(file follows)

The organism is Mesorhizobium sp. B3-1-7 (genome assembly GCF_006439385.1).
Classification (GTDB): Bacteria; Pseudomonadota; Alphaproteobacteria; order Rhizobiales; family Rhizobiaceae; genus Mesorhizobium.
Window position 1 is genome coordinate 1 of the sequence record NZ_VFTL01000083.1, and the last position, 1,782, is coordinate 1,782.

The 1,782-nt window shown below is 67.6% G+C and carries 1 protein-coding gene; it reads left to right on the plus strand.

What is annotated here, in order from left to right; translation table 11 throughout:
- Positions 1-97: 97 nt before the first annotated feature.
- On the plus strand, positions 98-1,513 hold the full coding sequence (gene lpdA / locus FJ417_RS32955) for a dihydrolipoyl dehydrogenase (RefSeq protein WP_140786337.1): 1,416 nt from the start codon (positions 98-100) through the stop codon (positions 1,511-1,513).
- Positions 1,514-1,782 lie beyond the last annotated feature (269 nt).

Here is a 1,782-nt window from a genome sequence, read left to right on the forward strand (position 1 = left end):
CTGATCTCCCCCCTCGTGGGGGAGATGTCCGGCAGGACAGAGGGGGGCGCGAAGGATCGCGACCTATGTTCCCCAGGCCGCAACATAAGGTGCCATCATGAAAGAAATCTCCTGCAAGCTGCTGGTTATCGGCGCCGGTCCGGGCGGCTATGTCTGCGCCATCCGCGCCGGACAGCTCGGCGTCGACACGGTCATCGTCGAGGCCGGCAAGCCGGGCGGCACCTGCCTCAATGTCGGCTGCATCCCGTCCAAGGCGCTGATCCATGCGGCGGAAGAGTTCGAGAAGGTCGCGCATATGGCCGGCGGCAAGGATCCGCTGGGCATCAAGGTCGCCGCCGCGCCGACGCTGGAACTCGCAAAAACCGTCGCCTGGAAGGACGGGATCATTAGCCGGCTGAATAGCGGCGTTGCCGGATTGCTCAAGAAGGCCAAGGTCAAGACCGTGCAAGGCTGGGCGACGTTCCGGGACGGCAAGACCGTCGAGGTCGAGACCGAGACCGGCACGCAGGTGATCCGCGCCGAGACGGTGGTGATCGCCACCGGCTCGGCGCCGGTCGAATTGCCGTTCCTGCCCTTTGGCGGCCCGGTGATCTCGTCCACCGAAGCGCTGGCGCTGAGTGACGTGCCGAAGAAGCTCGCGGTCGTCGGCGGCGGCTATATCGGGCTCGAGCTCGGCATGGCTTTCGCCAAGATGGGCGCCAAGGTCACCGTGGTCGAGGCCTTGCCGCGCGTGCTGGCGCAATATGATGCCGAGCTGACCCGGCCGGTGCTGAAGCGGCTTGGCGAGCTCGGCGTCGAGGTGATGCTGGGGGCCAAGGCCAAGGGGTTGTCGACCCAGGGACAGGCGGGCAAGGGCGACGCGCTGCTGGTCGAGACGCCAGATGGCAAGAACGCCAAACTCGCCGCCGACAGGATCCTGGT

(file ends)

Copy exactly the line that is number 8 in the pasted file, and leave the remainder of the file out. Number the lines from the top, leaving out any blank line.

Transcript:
- Positions 1,514-1,782 lie beyond the last annotated feature (269 nt).